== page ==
Before he saw the study released in February showing that African Americans on Fort Worth’s Southside were dying at a faster rate than people in other places and of other ethnic groups, Kyev Tatum said he had suspected it.
His suspicions were born of experience, said Tatum, New Mount Rose Missionary Baptist Church pastor.
“No one in my immediate family of 11 has lived to reach 65 years in Fort Worth, Texas,” Tatum said. “My mother passed away at 64 in 2001 from chronic obstructive pulmonary disease and lung cancer. I am convinced that working as a custodian in the old asbestos-filled FWISD schools caused her early departure from this earth.”
Tatum, 53, said he is suffering from chronic high blood pressure and kidney disease, while his two siblings remaining alive also suffer from chronic illness. All of his remaining immediate family members either grew up or still live within the 76104 ZIP code, Tatum said.
In reaction to the study’s findings, Tatum has called the stakeholders in the city to a Saturday meeting at the church he pastors to look for solutions that can lengthen the lives of residents in the 76104 ZIP code.
“We must examine closely everything, including the air we breathe, the food we are eating and the water we are drinking to help us truly understand the impact of what is going on in the 76104 ZIP code,” Tatum said. “This is a matter of life and death for our children and our community.”
“It’s probably too late to do anything for me,” he said.
Sandi Pruitt, the study’s lead researcher who will be presenting the research group’s findings, said she is happy to see that a group of Fort Worth’s leaders will be gathering to develop an agenda to address the issues highlighted by the study.
The problem of low life expectancy averages for African Americans, and particularly African-American males, is not only identifiable in Fort Worth but nationally, said Pruitt, an assistant professor of population and data services for UT Southwestern in Dallas.
“African-Americans just don’t live as long as everyone else,” Pruitt said. “We looked at two things and did an analysis and found that the poverty rates are significantly related to life expectancy. We also found that neighborhoods with low health insurance rates had lower life expectancies. Simply saying it’s the number of hospitals does not explain the whole issue.”
The study found Fort Worth’s 76104 ZIP code has the shortest life expectancy in Texas at 66.7 years — 70 years old for women and 63.7 for men. That’s more than 10 years less than the state’s 78.5 year average. Researchers relied on death records for 2005-2014 to determine mortality rates.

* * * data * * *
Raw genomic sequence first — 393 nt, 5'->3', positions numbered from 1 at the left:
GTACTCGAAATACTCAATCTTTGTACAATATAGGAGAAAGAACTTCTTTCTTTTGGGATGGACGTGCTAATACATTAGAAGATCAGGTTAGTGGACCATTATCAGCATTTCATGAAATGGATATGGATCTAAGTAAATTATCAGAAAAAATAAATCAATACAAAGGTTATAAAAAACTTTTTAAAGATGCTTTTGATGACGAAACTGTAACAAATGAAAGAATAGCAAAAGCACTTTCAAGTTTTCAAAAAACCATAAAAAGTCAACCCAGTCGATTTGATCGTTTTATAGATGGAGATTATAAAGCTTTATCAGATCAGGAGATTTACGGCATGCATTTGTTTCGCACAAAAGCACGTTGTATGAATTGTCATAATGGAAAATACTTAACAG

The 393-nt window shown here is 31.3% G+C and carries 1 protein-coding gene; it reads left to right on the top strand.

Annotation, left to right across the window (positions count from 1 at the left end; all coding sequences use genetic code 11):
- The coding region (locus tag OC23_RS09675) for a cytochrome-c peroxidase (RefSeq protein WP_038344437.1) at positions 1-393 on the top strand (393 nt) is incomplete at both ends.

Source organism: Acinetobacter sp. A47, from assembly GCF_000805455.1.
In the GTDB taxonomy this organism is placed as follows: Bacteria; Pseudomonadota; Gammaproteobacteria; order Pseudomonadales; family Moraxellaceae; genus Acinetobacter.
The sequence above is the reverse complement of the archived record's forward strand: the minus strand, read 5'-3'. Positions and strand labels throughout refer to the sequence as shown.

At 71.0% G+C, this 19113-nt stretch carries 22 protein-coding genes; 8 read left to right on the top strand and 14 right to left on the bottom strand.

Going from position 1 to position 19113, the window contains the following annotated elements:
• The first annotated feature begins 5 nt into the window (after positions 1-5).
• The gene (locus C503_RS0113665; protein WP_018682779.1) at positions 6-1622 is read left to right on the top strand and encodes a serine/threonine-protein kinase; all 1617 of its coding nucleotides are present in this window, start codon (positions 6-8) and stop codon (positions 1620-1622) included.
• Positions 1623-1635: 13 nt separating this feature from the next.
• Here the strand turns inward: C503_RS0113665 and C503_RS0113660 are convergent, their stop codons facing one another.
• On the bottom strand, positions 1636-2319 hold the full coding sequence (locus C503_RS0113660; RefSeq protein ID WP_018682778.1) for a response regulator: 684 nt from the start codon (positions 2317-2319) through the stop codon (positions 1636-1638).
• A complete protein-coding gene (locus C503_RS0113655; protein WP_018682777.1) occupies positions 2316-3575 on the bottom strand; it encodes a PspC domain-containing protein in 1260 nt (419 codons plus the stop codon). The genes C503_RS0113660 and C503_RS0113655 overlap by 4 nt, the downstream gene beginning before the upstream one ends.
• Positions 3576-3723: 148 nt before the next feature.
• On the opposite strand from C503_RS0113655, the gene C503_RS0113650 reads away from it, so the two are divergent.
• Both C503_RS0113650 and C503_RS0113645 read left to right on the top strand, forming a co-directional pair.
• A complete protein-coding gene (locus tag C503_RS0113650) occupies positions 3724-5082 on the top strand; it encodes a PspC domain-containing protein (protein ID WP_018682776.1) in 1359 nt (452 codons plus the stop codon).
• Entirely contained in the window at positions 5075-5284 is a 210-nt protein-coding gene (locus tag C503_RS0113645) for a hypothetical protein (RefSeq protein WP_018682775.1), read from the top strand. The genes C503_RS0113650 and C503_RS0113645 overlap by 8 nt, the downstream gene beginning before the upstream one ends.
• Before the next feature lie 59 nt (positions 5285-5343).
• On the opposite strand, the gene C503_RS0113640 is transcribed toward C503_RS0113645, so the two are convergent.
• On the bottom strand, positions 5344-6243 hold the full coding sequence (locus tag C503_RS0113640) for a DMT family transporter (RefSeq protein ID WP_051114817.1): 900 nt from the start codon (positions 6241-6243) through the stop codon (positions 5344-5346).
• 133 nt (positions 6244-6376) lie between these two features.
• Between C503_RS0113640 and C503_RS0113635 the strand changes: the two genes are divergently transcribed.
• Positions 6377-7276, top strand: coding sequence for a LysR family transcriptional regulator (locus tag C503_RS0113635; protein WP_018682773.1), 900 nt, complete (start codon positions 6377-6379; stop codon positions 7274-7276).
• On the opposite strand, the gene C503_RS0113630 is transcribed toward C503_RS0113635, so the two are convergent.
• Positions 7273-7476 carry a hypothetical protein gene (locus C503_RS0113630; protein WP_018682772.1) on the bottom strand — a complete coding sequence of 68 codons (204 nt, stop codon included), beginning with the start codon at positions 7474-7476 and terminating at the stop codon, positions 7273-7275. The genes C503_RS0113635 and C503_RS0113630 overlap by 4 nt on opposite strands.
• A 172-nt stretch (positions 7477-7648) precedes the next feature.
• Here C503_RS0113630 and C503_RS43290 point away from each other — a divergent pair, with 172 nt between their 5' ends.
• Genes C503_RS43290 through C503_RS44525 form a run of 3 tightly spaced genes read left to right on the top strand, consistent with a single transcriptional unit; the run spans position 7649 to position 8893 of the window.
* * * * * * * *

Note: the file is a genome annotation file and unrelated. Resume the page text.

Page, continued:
The median household income within the 76104 ZIP code was less than $26,200, and more than 1,300 families out of a total of nearly 3,500 families in 76104, about a third, lived below the federal poverty level, according to a report from mySidewalk, an organization that records citywide trends and data. The median income level for the whole of Tarrant County was more than $62,500, according to U.S. Census Bureau estimates.
Federal officials estimated that the uninsured rate for those under 65 in Tarrant County was about 17 percent, or nearly one in five, according to the U.S. Census Bureau.
The 76104 lies south of Interstate 30 and north of Berry Street. It is generally bounded to the west by Forest Park Boulevard and to the east by Cobb Park Drive. The population in the district is made up of about 7,400 black residents, nearly 7,100 white residents, more than 3,100 people who identified as “some other race” and about 360 Asian residents, according to the U.S. Census.
Jawanza Kunjufu, the founder and president of African American Images, a Chicago-based publishing company who is also presenting at the meeting, says he will focus on discussing disparities in education and social service investments in addition to other areas that have handicapped the efforts of minority communities to thrive.
Oktawia P. Wójcik, a senior program officer with the Robert Wood Johnson Foundation who has studied the issues surrounding low life expectancy rates in the African-American community, says that getting together to discuss the problem is a good first step.
But Wójcik also said it is important that people who live in the 76104 ZIP code be at the meeting to share their experiences with the researchers and city leaders who will be present. While the issue may be framed in the context of racial disparity, the more immediate problems that must be addressed are equal opportunities to meaningful and sustainable employment, systemic poverty and access to quality education, Wójcik said.
“There are signs of hope that problems like historic redlining can be addressed and that outcomes can be changed,” she said. “I hope they (the residents of 76104) bring their knowledge and experiences and share their experiences with others. There may important data that needs to be shared, but the telling of their stories can be just as powerful.”
If You Go:
The health summit is scheduled for 10 a.m. on Saturday at New Mount Rose Missionary Baptist Church, 2864 Mississippi Ave., Fort Worth, Texas 76104.
Sandi Pruitt and Jawanza Kunjufu are special guests.
The agenda will focus on creating a community conversation about life expectancy in the inner city of Fort Worth and developing a long-term plan to address this critical issue. The event is being organized with collaboration from the City of Fort Worth, local churches, chambers of commerce, the University of North Texas Health Science Center, JPS Health Network, Cook Children’s Medical Center, and Texas Health Resources.